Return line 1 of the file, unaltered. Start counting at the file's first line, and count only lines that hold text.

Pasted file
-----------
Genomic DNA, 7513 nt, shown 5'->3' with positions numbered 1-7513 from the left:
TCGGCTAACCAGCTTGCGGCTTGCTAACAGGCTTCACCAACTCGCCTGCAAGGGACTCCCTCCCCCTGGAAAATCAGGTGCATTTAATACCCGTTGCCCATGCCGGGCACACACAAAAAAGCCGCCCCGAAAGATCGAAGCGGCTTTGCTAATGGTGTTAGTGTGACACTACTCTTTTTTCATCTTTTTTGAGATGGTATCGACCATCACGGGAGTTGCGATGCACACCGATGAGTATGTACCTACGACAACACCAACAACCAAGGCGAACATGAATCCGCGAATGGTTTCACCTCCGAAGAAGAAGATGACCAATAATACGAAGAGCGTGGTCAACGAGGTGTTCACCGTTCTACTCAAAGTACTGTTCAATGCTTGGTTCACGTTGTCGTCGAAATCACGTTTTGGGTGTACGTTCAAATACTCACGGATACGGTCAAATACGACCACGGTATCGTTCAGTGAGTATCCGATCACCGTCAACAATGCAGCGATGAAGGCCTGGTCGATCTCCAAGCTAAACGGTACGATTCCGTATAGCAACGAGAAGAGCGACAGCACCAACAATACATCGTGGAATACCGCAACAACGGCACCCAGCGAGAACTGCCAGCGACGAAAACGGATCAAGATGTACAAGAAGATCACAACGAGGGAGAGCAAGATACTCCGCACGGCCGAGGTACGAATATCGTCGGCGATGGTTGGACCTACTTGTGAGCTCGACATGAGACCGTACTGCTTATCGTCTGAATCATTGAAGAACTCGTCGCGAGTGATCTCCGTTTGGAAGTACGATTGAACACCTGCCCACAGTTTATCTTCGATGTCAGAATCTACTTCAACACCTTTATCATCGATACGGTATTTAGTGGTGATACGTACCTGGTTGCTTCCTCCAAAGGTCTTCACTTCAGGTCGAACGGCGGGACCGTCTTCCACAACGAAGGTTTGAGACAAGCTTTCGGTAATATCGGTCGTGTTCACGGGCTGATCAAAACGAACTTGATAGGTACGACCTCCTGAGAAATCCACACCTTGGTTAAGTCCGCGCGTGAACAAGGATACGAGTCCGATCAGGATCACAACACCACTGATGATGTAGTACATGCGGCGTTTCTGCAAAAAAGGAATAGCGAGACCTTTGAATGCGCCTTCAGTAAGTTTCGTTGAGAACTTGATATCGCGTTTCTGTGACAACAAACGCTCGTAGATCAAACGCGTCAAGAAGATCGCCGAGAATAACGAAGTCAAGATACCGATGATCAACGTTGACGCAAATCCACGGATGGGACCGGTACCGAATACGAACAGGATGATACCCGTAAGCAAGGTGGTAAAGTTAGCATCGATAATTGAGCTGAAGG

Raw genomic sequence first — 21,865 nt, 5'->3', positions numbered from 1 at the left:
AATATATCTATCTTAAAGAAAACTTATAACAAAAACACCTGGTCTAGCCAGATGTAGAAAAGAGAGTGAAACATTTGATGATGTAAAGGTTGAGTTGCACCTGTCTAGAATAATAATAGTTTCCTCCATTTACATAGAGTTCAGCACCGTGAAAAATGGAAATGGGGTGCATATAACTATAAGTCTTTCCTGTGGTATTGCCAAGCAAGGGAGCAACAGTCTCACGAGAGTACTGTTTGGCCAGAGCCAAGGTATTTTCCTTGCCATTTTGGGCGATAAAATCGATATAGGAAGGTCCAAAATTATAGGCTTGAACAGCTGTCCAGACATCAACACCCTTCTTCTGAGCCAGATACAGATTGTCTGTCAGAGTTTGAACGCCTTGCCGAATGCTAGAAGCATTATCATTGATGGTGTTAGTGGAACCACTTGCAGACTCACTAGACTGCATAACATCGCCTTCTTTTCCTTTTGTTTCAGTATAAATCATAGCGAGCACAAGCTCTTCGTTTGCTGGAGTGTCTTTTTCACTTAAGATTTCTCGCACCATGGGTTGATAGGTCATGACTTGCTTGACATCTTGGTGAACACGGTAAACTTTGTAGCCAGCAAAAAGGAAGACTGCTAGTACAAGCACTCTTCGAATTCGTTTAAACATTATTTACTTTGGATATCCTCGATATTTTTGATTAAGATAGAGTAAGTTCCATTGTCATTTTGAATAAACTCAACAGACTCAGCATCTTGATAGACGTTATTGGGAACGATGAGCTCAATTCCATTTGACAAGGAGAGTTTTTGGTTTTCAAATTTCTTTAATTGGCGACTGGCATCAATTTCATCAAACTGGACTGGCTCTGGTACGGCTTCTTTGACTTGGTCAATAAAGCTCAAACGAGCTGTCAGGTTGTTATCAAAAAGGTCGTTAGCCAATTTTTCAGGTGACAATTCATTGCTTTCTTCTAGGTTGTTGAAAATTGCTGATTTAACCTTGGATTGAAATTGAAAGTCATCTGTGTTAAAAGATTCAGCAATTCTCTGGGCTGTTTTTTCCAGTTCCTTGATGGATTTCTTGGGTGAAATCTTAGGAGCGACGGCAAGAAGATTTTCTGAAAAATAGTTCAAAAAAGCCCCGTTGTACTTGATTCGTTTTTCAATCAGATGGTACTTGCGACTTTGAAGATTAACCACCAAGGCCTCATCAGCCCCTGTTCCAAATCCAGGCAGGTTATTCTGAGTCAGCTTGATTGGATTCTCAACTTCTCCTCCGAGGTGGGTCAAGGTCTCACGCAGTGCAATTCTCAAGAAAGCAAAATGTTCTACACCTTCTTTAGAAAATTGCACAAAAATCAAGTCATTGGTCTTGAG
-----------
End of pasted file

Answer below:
Genomic DNA, 7513 nt, shown 5'->3' with positions numbered 1-7513 from the left: